..............................................the dwellings burnt at this time were those of George Warner and his son Nicholas, George Fester, Adam Shafer, William Snyder, John Freemire, Lawrence Lawyer, John Zeh, John Bouck and John Shell; (the latter owned by Lawrence Lawyer,) in all 10, with the barns and out-houses;..........................the 2 militia-men who took shelter in the house of Warner, were Martinus Fester and John Freemire. The remains of Fester fell into a tub of soap in the cellar, and were known by his tobacco-box; and those of Freemire were identified by his knee-buckles and gun-barrel.
Page 442. On the day following the massacre, the remains of John France were buried by Henry Haines, Sen., and those of Mr. Merckley and his charming niece, by Mr. Haines, Michael Frimire, and Christopher France, miss M.'s intended husband.
Page 483. Whether the enemy received any injury from the return fire of Murphy and party was unknown; but not long after, Jacob Frimire, a soldier who was out on a hunt from the upper fort, found the body of a white man sitting against a tree, with his gun and equipments by him; supposed to have been a Tory under Brant and Crysler, and to have been mortally wounded by the scout on Bouck's Island: .................
Page 516-517. About the 1st of Sept. 1781, a party of 20 or 30 of the enemy, mostly Indians, by whom led I have not been able to learn, entered the lower part of the Cobleskill settlement, which took in that part of the town now known as Cobleskill village, or "the churches". The enemy, on entering the settlement, surprised and killed George Frimire, and captured his brother, John Frimire, with George Fester, Abraham Bouck, a boy, John Nicholas, and Nicholas, Peter, and William Utman, brothers. After plundering and burning the dwellings and out-buildings which had escaped the enemy's visitation 4 years previous, they passed in the afternoon near the fort, then feebly garrisoned. ...................................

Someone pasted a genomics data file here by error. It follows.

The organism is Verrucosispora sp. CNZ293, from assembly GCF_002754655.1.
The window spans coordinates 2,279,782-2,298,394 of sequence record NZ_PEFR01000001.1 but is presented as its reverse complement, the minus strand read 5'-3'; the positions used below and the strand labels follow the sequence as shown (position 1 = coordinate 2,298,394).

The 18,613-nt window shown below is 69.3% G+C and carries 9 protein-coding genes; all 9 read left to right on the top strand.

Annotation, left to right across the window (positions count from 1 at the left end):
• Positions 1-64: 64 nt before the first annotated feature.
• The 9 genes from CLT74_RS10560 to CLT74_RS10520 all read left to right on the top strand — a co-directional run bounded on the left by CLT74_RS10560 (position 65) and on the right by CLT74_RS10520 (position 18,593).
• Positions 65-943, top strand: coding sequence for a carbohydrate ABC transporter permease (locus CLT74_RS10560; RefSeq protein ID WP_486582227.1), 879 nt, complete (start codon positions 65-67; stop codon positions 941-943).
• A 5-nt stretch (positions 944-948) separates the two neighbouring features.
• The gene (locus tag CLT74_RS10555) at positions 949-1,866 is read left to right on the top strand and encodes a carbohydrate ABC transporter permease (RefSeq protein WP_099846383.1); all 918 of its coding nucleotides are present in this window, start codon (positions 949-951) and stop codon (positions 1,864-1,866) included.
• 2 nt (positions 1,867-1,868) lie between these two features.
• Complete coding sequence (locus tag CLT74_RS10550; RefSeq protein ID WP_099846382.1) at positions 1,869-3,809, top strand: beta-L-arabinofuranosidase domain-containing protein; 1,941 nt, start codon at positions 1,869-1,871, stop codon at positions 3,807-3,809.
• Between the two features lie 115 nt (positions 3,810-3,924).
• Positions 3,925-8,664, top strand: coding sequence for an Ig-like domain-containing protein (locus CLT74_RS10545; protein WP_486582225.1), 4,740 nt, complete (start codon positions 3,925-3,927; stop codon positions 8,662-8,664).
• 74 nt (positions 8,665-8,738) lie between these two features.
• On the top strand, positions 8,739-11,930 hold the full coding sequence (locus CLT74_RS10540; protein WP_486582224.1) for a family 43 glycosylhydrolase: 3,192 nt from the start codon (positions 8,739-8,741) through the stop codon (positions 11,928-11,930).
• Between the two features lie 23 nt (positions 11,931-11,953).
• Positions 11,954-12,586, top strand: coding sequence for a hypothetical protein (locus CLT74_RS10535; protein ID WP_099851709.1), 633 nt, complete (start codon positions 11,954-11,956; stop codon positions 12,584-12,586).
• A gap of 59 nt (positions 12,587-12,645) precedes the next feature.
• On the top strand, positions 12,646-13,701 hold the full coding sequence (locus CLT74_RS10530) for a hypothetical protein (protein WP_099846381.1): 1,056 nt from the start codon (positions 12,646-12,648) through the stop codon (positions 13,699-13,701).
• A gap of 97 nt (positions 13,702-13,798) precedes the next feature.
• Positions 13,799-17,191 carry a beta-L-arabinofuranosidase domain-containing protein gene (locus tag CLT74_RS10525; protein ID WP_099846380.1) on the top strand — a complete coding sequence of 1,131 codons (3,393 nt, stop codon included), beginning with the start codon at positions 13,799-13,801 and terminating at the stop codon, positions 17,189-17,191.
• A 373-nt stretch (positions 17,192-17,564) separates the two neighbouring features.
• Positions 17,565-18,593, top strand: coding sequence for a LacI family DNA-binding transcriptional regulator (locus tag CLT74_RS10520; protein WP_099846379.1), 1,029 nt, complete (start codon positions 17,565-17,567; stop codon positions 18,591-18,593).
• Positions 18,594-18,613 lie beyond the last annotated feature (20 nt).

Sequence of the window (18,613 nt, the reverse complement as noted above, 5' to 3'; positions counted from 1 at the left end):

Page 610. Soon after the Germans located at Schoharie, they formed a church, and had preaching occasionally as before stated. On the 7th of Sept., 1842, the congregation gave a call to the Rev. Peter Nicholas Sommer, a native of Hamburgh, Germany, who was ordained in that city as pastor of this church on the 21st of the same month. He arrived in the field of his labors may 25th, 1743, and on the 30th preached his introductory sermon. The first officers were Abraham Berg, and Michael Freymaurer, elders; Henry Schaeffer and Peter Loewensteen, deacons.
Page 619. Cobleskill....the first settlement in the town was made on the flats, a strip of rich alluvion, extending several miles along the Cobelskill, in 1750, by Shafers, Boucks, Warners, Lawyers, Frimires, Borsts, and Browns, from Schoharie, and George Fester, from Pennsylvania, all of whom were of German origin.
Naming order of the palatine Germans of the Mohawk Valley, is keyed to the middle name of the individual.
First son, took name of his paternal grandfather
Second son, took name of his maternal grandfather
Third son, took name of his own father.
This was repeated, in the same sequence with the daughters.
1790 census, Montgomery Co. New York, both John and Michael in Canajoharie Town.
Frymier, John males over 16-2, males under 16-1, females 2, no slaves.
Frymier, Michael males over 16-1, males under 16-2, females 2, no slaves.
under 16-born between 1774-1790
over 16-born before 1774.